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Brian Hooker
New Zealand

The Tasman-Bonaparte map
Brian Hooker

© Brian Hooker 2006.

 (Reproduction below.)


Since controversy has raged over the years about the date of preparation of the Bonaparte map it is appropriate to add this note.

The original map is preserved in the Mitchell Library Sydney. As at the time of writing in 2006 nothing has changed and early and recent suggestions that the map was prepared under the supervision of Tasman or by an associate or associates of Tasman or around 1648 have no foundation.

Certainly the map contains data which is recorded nowhere else

Detailed studies of the Bonaparte map have been carried out by Crone (1948), Sharp (1968) and Schilder (1972) Destombes (1941), and all agree on a date of around 1695.

The best explanation is given by Crone one of the most eminent map historians of the twentieth century:

The map shows the tracks of the two voyages (1642-42 and 1644). A legend on the map implies that it was drawn at the order of Anthony van Diemen, and it also bears the date 1644, but not the name of a draughtsman.
[fn.1. G. R. Crone, “The discovery of Tasmania and New Zealand” (in) The Geographical Journal cxi (1948) pp. 257-263. Crone’s explanation has been abbreviated.*]

The north coast of New Guinea is accurately placed in latitude, and its longitudinal extent, e.g. between New Ireland and westen New Guinea, is also remarkably correct. On adjusting the outline of the chart to this base, it will be found that the coastline of northern and western Australia fits quite closely to that on a Mercator projection. It appears therefore that this portion of 'the chart was originally drawn on a Mercator projection, but that a plane grid (with constant latitudes) has been laid down upon it. The latitude readings therefore progressively increase towards the south. The southern and eastern portions however appear to be drawn on a plane chart, as the degrees of latitude do not increase between the parallels of New Guinea and New Zealand.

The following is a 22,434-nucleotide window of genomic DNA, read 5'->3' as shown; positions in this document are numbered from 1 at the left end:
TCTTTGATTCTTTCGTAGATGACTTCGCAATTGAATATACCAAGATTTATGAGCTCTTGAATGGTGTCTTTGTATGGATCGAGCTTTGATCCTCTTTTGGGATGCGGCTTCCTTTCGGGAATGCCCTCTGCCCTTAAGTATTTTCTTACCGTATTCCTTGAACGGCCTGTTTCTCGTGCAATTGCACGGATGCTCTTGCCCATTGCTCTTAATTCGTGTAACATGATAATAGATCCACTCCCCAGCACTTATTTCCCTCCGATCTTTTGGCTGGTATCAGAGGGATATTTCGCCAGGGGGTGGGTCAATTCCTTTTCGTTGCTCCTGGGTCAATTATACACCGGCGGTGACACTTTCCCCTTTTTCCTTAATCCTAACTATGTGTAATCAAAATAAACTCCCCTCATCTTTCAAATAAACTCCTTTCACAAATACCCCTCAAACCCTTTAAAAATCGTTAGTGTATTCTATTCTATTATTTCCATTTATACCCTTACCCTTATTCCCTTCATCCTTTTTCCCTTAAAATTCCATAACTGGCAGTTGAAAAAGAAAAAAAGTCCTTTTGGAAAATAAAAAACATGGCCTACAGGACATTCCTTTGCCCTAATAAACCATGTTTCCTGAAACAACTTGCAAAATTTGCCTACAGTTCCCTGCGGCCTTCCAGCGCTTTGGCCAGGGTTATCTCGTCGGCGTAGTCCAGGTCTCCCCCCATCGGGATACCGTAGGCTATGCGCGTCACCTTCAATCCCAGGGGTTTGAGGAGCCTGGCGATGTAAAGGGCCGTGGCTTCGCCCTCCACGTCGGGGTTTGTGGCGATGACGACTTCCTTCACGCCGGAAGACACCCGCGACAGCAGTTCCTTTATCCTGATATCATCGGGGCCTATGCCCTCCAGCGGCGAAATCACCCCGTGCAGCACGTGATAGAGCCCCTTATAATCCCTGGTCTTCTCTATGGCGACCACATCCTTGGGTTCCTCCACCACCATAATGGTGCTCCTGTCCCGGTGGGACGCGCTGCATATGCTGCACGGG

The latitude scale on the chart applies to this portion, with the exception of Tasmania, for the latitudes of points on it, as read from the scale, are remarkably accurate. Tasmania seems to have been fitted in erroneously from a sectional chart. Owing to the difference of the projections, therefore, Tasmania and New Zealand, in relation to the north of Australia, fall too far north. The map is plainly a compilation from several sources.

M. Marcel Destombes, in his study of Dutch charts of this period points out several other faults in orthography, style of writing and general characteristics from which he concludes that the map was drawn in Batavia about 1695. He does not consider it possible that Tasman or any of the pilots associated with him could have put their material together so carelessly.
[fn. 2. M. Destombes, “Cartes hollandaises; la cartographie de la Compagnie des Indies Orientales, 1593-1743,” Saigon, 1941.] □

*The following is an extract from the Obituary for G. R. Crone published in the Geographical Journal (vol 49), July 1983: Gerald Roe Crone (1899-1982), was a scholar of the old school whose encyclopaedic knowledge came more readily from his well-stored brain than anything hatched in a modern computer. His reputation in his chosen field of historical cartography was worldwide.


This is a reproduction of a facsimile of the

Tasman-Bonaparte Map.